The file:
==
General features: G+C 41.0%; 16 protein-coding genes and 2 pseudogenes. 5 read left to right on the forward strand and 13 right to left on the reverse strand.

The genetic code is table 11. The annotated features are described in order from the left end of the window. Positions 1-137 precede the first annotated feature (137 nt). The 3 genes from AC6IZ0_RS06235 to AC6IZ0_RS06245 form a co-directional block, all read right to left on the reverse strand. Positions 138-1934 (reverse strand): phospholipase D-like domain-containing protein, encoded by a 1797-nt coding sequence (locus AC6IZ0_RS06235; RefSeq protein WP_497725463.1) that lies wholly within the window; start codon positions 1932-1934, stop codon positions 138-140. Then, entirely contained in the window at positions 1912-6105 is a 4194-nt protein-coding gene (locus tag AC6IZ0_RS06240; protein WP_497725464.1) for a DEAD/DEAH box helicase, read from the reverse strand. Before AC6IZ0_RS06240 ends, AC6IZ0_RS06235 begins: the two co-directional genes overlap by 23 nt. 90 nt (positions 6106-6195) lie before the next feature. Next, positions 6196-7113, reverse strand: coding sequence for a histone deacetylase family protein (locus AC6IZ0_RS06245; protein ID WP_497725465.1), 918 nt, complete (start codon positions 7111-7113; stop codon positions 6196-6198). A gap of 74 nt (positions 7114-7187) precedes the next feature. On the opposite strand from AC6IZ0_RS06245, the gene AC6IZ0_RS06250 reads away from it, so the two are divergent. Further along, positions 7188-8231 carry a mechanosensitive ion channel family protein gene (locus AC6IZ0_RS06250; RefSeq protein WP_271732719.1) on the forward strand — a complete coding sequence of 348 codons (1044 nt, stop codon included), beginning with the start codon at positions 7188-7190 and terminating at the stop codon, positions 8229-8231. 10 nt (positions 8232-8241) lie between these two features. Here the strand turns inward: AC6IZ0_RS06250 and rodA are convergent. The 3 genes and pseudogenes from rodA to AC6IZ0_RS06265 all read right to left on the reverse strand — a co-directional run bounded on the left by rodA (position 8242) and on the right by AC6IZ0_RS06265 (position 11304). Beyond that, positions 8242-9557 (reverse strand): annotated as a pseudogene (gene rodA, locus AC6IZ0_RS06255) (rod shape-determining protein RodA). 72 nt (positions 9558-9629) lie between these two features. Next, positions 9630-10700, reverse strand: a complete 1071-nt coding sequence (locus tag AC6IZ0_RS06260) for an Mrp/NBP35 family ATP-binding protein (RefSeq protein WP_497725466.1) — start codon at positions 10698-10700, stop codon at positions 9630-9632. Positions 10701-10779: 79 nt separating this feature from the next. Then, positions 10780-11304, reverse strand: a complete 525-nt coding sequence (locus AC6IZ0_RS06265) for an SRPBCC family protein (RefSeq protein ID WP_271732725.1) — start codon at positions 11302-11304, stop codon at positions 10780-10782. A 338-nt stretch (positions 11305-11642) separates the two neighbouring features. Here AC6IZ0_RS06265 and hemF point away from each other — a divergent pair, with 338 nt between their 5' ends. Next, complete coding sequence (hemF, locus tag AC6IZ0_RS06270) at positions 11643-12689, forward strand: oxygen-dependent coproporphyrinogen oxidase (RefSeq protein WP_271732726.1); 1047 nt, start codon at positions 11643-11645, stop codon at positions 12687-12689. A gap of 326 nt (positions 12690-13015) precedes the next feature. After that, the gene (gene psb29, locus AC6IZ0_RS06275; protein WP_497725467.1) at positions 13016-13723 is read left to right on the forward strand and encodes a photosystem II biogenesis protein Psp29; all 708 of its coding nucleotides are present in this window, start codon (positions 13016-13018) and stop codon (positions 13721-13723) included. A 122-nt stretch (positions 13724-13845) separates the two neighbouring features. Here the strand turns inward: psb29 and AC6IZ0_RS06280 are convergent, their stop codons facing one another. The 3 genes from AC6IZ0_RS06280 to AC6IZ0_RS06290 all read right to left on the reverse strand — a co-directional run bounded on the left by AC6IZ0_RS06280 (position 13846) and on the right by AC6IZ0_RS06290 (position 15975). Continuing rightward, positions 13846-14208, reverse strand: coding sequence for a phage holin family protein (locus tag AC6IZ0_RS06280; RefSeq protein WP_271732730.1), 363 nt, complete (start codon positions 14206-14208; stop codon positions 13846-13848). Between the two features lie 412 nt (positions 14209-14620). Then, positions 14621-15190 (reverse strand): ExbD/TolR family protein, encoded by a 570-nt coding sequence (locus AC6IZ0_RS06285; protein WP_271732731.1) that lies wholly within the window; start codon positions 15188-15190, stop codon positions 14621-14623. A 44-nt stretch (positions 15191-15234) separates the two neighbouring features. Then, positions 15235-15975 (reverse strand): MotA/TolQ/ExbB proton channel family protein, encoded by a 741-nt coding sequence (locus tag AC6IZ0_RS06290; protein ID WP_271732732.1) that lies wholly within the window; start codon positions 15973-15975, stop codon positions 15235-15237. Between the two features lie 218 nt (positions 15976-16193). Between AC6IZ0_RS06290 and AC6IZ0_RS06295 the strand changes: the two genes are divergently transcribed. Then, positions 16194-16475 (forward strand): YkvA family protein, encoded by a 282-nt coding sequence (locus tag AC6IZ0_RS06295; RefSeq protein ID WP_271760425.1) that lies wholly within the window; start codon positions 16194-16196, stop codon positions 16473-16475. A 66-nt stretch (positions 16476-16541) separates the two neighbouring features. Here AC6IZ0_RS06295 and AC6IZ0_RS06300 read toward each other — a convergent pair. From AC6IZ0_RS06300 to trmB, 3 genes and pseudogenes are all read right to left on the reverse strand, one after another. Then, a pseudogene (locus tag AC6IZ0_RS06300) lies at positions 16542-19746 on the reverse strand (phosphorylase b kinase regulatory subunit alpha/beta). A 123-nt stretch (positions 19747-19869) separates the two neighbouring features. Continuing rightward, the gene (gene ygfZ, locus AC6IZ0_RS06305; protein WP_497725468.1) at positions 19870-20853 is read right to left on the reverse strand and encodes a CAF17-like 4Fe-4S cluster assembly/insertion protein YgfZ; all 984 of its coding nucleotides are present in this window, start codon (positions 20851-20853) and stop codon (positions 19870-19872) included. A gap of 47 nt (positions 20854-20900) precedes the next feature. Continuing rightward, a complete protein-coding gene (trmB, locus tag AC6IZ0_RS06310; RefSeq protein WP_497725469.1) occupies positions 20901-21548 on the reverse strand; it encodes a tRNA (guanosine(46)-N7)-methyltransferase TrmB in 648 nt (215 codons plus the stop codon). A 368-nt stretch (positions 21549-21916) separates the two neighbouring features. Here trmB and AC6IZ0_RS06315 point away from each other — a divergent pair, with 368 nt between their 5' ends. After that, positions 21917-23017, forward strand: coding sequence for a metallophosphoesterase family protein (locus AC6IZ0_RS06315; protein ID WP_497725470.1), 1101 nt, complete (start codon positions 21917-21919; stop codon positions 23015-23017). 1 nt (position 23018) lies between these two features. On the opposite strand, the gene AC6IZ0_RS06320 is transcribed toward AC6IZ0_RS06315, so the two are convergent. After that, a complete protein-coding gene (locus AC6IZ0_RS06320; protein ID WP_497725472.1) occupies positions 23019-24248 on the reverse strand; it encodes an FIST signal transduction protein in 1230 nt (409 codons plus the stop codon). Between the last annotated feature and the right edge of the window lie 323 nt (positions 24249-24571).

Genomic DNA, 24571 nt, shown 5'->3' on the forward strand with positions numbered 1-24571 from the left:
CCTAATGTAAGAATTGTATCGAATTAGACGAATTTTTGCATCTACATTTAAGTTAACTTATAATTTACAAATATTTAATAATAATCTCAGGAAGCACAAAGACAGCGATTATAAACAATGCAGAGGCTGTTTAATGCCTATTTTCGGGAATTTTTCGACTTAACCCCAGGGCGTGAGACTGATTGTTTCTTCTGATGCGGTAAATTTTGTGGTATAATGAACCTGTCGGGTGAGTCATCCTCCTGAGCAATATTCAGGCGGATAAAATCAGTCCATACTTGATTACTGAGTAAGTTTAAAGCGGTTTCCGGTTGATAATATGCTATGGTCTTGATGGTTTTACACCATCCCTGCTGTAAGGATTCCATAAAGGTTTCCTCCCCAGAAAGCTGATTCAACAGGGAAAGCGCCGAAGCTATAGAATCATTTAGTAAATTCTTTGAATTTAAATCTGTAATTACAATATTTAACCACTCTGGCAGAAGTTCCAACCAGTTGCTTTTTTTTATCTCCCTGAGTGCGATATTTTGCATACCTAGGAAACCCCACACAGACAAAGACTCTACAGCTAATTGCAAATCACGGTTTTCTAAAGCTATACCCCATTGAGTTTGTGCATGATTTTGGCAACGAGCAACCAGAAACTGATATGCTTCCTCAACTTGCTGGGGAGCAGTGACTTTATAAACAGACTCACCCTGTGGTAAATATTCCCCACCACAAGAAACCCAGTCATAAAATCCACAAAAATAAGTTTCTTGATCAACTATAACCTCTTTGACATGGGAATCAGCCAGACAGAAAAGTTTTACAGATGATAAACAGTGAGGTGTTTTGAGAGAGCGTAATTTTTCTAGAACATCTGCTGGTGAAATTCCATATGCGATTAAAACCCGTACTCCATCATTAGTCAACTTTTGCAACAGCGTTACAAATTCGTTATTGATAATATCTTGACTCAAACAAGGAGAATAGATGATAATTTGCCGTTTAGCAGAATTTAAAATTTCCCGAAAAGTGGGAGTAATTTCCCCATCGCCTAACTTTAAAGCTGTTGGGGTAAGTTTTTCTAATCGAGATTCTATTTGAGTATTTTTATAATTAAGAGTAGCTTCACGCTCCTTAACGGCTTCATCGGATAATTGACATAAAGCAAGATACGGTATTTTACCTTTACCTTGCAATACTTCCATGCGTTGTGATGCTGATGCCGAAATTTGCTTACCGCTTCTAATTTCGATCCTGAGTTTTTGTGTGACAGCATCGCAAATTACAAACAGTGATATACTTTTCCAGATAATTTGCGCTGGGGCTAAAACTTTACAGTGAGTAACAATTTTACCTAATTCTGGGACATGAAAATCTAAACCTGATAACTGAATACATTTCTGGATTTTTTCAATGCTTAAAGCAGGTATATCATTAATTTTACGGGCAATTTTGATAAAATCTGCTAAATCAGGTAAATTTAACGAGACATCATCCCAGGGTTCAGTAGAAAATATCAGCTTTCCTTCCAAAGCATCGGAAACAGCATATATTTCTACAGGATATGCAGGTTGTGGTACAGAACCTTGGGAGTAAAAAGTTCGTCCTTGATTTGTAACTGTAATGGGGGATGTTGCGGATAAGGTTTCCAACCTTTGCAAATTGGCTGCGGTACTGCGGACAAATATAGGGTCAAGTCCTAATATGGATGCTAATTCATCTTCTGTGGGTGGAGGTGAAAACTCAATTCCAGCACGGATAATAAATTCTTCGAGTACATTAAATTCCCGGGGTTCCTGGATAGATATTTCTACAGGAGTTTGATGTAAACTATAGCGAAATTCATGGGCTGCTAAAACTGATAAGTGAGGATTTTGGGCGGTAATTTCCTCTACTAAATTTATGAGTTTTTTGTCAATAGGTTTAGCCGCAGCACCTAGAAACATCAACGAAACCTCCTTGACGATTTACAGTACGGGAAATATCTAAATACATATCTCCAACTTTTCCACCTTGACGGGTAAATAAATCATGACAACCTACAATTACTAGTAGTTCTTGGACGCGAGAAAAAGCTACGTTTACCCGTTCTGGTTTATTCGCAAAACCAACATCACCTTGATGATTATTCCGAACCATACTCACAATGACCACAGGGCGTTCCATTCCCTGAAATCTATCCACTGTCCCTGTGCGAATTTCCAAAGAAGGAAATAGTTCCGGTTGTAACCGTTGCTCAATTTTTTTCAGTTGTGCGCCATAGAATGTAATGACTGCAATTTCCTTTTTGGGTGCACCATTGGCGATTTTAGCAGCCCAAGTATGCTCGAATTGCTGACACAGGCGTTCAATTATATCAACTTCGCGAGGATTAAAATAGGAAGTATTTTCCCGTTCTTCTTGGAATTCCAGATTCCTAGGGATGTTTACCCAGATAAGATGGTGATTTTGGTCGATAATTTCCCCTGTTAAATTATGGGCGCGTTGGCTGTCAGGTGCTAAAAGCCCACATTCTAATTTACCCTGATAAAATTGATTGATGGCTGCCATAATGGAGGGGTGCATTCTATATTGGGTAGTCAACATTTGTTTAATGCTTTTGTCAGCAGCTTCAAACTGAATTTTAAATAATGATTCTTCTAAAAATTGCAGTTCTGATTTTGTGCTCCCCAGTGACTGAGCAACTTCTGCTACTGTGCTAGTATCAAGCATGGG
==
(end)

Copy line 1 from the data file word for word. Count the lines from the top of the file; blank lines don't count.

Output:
General features: G+C 41.0%; 16 protein-coding genes and 2 pseudogenes. 5 read left to right on the forward strand and 13 right to left on the reverse strand.